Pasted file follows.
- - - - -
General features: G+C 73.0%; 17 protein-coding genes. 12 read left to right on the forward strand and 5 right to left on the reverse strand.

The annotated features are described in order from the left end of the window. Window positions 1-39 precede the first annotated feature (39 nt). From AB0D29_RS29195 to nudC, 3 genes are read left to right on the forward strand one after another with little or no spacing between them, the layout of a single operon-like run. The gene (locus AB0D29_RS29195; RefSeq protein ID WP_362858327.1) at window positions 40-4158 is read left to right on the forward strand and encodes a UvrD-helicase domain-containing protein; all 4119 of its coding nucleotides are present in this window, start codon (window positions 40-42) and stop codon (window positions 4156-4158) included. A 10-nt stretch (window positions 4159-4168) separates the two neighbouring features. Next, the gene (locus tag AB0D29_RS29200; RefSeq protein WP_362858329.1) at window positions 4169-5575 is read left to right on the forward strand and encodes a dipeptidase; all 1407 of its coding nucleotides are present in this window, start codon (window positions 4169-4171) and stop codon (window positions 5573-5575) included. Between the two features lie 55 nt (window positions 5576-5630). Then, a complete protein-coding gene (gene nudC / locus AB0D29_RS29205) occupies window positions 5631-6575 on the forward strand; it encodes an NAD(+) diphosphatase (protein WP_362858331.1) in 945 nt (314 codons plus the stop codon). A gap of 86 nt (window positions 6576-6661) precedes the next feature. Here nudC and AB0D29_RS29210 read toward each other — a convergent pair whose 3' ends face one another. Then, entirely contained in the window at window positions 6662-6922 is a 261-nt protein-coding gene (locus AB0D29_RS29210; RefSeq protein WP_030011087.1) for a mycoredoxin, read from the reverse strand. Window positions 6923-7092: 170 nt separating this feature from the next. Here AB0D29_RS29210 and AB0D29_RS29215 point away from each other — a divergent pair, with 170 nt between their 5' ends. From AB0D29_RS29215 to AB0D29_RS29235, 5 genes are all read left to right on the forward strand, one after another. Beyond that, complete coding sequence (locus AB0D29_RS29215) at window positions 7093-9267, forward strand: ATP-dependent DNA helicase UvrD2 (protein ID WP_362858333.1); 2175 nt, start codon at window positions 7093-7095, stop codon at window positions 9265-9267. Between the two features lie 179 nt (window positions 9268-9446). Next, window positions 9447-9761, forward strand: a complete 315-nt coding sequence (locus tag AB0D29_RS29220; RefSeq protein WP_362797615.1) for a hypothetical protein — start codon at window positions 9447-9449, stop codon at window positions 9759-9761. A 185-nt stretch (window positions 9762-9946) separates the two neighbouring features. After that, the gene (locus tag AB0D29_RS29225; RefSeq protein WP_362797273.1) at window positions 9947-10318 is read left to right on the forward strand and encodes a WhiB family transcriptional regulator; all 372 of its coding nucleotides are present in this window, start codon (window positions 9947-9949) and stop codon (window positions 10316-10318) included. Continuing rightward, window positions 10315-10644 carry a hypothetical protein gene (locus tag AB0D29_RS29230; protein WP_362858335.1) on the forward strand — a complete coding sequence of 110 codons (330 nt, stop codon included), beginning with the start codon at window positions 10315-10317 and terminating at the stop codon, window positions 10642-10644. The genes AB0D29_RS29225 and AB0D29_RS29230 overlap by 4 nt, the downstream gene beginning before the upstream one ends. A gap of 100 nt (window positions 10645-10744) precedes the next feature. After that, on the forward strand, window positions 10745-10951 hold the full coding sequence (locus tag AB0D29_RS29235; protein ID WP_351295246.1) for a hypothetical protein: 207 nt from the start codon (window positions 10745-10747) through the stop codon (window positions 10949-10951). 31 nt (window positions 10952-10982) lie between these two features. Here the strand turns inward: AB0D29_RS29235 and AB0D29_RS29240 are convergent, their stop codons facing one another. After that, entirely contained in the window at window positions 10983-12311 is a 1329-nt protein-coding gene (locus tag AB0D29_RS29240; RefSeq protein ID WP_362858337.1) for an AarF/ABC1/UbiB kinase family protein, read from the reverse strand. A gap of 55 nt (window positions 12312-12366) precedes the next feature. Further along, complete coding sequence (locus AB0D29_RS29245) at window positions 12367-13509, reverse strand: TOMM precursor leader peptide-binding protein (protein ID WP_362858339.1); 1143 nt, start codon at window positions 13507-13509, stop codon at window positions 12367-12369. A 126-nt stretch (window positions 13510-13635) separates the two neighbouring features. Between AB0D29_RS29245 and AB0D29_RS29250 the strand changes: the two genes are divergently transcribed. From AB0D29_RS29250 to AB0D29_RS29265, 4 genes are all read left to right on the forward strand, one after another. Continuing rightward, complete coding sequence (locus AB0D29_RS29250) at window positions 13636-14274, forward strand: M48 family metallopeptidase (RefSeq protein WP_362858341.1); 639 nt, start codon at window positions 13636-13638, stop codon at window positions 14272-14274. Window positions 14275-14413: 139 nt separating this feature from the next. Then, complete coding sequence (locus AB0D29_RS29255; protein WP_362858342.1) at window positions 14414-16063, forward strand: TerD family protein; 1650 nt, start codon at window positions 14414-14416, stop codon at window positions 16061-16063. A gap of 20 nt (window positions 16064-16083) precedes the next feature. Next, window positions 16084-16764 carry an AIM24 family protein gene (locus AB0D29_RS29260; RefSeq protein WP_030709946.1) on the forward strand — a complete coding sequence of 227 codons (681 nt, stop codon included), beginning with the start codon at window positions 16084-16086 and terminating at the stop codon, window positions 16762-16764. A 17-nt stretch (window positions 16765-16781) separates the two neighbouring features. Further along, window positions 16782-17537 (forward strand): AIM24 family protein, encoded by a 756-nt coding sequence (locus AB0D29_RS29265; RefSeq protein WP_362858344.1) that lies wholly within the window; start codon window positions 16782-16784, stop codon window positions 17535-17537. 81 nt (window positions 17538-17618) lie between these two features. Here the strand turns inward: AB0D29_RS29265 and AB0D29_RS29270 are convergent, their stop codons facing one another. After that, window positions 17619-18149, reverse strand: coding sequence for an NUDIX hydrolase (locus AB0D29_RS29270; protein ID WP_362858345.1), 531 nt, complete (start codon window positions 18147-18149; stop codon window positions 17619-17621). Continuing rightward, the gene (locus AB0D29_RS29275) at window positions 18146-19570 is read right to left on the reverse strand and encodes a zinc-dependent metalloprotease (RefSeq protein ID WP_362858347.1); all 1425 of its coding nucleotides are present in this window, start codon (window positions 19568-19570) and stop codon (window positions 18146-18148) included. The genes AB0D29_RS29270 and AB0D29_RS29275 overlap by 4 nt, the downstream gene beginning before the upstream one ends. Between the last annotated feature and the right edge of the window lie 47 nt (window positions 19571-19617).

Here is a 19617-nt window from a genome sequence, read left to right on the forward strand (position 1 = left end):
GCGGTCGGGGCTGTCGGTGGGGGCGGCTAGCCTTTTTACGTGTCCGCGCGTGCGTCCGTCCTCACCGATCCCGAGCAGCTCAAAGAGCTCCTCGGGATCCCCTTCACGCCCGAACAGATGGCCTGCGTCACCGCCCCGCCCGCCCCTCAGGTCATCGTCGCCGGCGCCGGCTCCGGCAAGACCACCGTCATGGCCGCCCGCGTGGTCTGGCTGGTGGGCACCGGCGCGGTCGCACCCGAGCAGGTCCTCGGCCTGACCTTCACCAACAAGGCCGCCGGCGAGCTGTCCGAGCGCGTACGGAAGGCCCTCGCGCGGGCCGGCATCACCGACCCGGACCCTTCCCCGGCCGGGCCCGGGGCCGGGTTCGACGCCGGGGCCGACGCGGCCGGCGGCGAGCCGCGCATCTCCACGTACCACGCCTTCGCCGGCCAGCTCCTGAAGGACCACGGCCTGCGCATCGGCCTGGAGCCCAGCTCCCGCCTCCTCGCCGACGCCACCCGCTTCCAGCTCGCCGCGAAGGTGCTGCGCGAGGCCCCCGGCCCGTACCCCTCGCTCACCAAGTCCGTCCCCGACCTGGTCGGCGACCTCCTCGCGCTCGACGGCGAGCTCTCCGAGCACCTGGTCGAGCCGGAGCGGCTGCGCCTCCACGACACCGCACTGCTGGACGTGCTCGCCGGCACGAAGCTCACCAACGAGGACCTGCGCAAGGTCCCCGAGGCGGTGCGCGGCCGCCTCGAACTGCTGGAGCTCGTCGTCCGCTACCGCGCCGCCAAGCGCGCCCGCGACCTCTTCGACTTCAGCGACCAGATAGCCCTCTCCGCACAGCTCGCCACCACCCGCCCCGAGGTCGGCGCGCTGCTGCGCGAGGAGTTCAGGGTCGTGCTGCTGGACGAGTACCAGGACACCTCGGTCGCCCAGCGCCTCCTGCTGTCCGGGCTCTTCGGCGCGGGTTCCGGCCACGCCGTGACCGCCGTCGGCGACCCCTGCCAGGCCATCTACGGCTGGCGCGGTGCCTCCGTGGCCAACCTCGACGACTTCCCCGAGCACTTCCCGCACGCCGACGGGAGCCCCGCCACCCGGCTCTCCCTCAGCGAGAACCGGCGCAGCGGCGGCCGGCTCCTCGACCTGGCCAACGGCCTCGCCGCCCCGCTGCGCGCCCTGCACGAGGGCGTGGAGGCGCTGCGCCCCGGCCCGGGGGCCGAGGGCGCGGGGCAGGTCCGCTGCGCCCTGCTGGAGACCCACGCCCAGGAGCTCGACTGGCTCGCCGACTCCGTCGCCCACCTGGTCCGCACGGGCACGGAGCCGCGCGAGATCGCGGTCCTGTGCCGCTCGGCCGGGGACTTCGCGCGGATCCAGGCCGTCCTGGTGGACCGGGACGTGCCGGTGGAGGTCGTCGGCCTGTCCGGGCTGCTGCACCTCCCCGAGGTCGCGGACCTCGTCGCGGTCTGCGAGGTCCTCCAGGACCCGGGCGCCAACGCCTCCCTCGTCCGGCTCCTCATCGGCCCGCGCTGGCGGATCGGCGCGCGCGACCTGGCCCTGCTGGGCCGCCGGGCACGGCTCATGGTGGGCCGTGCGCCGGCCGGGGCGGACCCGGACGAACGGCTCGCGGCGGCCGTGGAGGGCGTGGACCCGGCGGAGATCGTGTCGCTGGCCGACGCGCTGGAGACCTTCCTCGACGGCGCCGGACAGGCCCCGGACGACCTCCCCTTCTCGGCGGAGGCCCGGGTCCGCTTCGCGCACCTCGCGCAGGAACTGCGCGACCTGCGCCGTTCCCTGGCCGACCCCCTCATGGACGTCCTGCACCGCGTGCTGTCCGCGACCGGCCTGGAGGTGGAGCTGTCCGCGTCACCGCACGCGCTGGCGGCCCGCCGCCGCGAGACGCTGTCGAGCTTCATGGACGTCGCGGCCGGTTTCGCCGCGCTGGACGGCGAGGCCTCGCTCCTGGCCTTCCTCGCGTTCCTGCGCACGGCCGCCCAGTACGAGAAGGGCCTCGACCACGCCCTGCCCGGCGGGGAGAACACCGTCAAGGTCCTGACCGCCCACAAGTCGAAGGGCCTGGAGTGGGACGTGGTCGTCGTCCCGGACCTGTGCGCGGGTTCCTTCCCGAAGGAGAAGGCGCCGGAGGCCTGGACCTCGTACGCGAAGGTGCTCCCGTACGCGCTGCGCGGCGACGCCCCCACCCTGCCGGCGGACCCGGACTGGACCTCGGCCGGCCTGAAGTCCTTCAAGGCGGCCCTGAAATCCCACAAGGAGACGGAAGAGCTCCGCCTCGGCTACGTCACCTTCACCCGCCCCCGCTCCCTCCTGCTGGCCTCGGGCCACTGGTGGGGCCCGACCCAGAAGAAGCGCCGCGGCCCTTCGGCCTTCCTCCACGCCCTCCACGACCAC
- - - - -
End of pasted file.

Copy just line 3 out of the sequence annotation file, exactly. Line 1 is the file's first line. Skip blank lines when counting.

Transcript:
Here is a 19617-nt window from a genome sequence, read left to right on the forward strand (position 1 = left end):